CBS’ 60 Minutes reports on the global refugee crisis, following Syrian families from Jordan as they move through the vetting process to try to build new lives in the United States.
Monday, October 17, 2016
The Woodrow Wilson Center (WWC) Kennan Institute for Advanced Russian Studies will hold a conference entitled, “Protecting Civil Liberties and the Rule of Law in the Age of Terrorism,” focusing on the U.S., E.U., Russia, and Turkey. 8:45 AM, WWC, One Woodrow Wilson Plaza, Ronald Reagan Building, 1300 Pennsylvania Ave NW, Fifth Floor, Auditorium, Washington, D.C.
The Institute of World Politics (IWP) will host a lecture entitled, “National Security Law and the Legal Challenges of Terrorism.” The lecture will be led by Andrew McCarthy, contributing editor at the National Review, senior fellow at the National Review Institute, and former assistant US attorney for the Southern District of New York. 4:00 PM, IWP, 1521 16th Street NW, Washington, D.C.
Tuesday, October 18, 2016
The Johns Hopkins University Paul H. Nitze School of Advanced International Studies (SAIS) will hold a discussion on “The Future of Global Jihadism.” The discussion will feature Peter Bergen, vice president of New America. 9:00 AM, SAIS, Nitze Building, 1740 Massachusetts Ave NW, Kenney Herter Auditorium, Washington, D.C.
The Johns Hopkins University SAIS will host a lecture entitled, “Turkey and the Syrian War.” The lecture will be led by Soner Cagaptay, director of the Washington Institute for Near East Studies’ Turkish Research Program. 6:00 PM, SAIS, Rome Building, 1619 Massachusetts Ave NW, Room 806, Washington, D.C.
Wednesday, October 19, 2016
New America, The McCain Institute, and Arizona State University’s College of Law will hold a conference entitled, “The Next President’s Fight Against Terror.” 8:30 AM, New America, 740 15th Street NW, Suite 900, Washington, D.C.
The Middle East Institute (MEI) will hold a discussion entitled, “The Art of Immigration: How Immigrant Artists Enrich America.” The discussion will feature UN High Commissioner for Refugee Resettlement Officer Anne-Marie McGranghan; Devon Akmon, director of the Arab American National Museum-Dearborn; Huda Asfour, musician and composer and co-founder of the DC Palestinian Film and Arts Festival; and James Witte, director of the Center for Social Science Research and research director of the Institute for Immigration Research at George Mason University. 12:00 PM, Carnegie Endowment for International Peace, 1779 Massachusetts Ave NW, Root Room, Washington, D.C.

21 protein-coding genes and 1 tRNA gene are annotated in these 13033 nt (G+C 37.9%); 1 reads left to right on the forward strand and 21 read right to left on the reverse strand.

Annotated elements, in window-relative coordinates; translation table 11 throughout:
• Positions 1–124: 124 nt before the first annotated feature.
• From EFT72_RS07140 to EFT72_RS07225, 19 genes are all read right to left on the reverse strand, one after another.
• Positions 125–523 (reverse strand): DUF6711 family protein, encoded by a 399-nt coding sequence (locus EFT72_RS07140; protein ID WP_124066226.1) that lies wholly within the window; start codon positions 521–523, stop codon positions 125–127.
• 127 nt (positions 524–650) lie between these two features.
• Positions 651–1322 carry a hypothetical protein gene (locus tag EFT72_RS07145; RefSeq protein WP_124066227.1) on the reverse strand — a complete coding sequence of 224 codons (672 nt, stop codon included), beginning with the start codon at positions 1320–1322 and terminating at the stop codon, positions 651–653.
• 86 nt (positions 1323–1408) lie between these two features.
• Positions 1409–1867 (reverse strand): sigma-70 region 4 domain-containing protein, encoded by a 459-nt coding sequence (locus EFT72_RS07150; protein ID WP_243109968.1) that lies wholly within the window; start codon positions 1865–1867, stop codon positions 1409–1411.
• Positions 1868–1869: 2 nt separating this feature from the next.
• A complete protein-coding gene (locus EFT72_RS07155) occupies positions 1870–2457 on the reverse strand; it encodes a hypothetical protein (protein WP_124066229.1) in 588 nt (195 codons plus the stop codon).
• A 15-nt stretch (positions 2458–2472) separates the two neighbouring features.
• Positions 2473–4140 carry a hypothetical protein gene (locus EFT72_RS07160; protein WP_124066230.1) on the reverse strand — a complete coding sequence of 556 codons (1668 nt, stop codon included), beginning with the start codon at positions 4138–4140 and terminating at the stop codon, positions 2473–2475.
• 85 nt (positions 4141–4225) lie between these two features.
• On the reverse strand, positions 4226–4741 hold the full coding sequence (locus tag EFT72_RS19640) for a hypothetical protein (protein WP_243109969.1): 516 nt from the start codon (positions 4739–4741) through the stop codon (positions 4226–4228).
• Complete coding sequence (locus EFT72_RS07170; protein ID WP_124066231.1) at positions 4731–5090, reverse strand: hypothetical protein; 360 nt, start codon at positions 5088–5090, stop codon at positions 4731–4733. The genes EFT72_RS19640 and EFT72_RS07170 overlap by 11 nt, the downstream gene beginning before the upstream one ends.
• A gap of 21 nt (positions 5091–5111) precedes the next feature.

The Center for American Progress (CAP) will hold a discussion entitled, “US Strategy in the Middle East.” The discussion will feature Army Gen. Joseph Votel, commander of USCENTCOMM; Derek Chollet, senior adviser for security and defense policy at the German Marshall Fund of the United States; Linda Robinson, senior international policy analyst at the RAND Corporatoin; Michael Singh, managing director of the Washington Institute for Near East Policy; and CAP Senior Fellows Brian Katulis and Rudy deLeon. 12:00 PM, CAP, 1333 H Street NW, 10th Floor, Washington, D.C.
Prince Alwaleed bin Talal Center for Muslim-Christian Understanding’s Bridge Initiative will hold a discussion entitled, “Islamophobia as Ideology of Empire,” focusing on Islamophobia as a form of racism. The discussion will feature Arun Kundnani, author of “The Muslims are Coming! Islamophobia, Extremism, and the Domestic War on Terror. 12:15 PM, Georgetown University, 37th and O Streets NW, Intercultural Center, Room 241, Washington, D.C.
The Brookings Institution will hold a discussion entitled, “Is armed conflict with Russia a real possibility?” The discussion will feature retired British Gen. Richard Shirreff, former deputy supreme allied commander Europe; and Michael O’Hanlon, senior fellow at Brookings. 2:00 PM, Brookings Institution, 1775 Massachusetts Ave NW, Falk Auditorium, Washington, D.C.
Thursday, October 20, 2016
The Atlantic Council will hold a discussion entitled, “Islamophobia: Overcoming Myths and Engaging in a Better Conversation.” The discussion will feature Vuslat Dogan Sabanci, chairwoman of Hurriyet; Karen Armstrong, author and commentator on comparative religion; Vali Nasr, dean of the Johns Hopkins University’s School of Advanced International Studies; Zainab Salbi, founder of Women for Women International; and Frederick Kempe, president and CEO of the Atlantic Council. 11:00 AM, Atlantic Council, 1030 15th Street NW, 12th Floor, Washington, D.C.
The Institute of World Politics (IWP) will hold a lecture entitled, “Immigration, National Security, and Foreign Policy.” Matthew O’Brien, director of research at the Federation of American Immigration Reform. 4:00 PM, IWP, 1521 16th Street NW, Washington, D.C.
Friday, October 21, 2016
The Center for Strategic and International Studies’ (CSIS) Project on Prosperity and Development will hold a discussion entitled, “The Refugee Crisis and International Organizations.” The discussion will feature Matthew McGuire, executive director of the World Bank; and Daniel Runde, director of the CSIS Project on Prosperity and Development. 1:00 PM, CSIS, 1616 Rhode Island Ave NW, Washington, D.C.